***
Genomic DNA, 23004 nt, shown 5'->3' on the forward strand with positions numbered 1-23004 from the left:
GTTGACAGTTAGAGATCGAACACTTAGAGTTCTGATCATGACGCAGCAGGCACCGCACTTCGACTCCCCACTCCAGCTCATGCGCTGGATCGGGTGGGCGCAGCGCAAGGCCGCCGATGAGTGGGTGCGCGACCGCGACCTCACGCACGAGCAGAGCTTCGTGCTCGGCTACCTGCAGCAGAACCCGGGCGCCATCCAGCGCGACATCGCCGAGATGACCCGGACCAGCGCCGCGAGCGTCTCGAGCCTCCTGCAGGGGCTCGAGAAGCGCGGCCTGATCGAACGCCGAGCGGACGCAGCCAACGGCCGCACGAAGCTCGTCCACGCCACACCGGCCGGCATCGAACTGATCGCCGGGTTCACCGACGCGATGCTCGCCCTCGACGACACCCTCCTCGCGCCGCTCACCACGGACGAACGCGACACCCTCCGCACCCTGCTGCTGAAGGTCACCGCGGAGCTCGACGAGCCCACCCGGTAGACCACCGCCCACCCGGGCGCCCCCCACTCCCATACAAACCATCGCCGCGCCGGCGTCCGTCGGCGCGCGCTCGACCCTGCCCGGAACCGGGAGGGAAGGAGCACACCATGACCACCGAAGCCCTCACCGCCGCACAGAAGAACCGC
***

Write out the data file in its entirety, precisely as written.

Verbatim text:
Genomic DNA, 23004 nt, shown 5'->3' on the forward strand with positions numbered 1-23004 from the left:
GTTGACAGTTAGAGATCGAACACTTAGAGTTCTGATCATGACGCAGCAGGCACCGCACTTCGACTCCCCACTCCAGCTCATGCGCTGGATCGGGTGGGCGCAGCGCAAGGCCGCCGATGAGTGGGTGCGCGACCGCGACCTCACGCACGAGCAGAGCTTCGTGCTCGGCTACCTGCAGCAGAACCCGGGCGCCATCCAGCGCGACATCGCCGAGATGACCCGGACCAGCGCCGCGAGCGTCTCGAGCCTCCTGCAGGGGCTCGAGAAGCGCGGCCTGATCGAACGCCGAGCGGACGCAGCCAACGGCCGCACGAAGCTCGTCCACGCCACACCGGCCGGCATCGAACTGATCGCCGGGTTCACCGACGCGATGCTCGCCCTCGACGACACCCTCCTCGCGCCGCTCACCACGGACGAACGCGACACCCTCCGCACCCTGCTGCTGAAGGTCACCGCGGAGCTCGACGAGCCCACCCGGTAGACCACCGCCCACCCGGGCGCCCCCCACTCCCATACAAACCATCGCCGCGCCGGCGTCCGTCGGCGCGCGCTCGACCCTGCCCGGAACCGGGAGGGAAGGAGCACACCATGACCACCGAAGCCCTCACCGCCGCACAGAAGAACCGC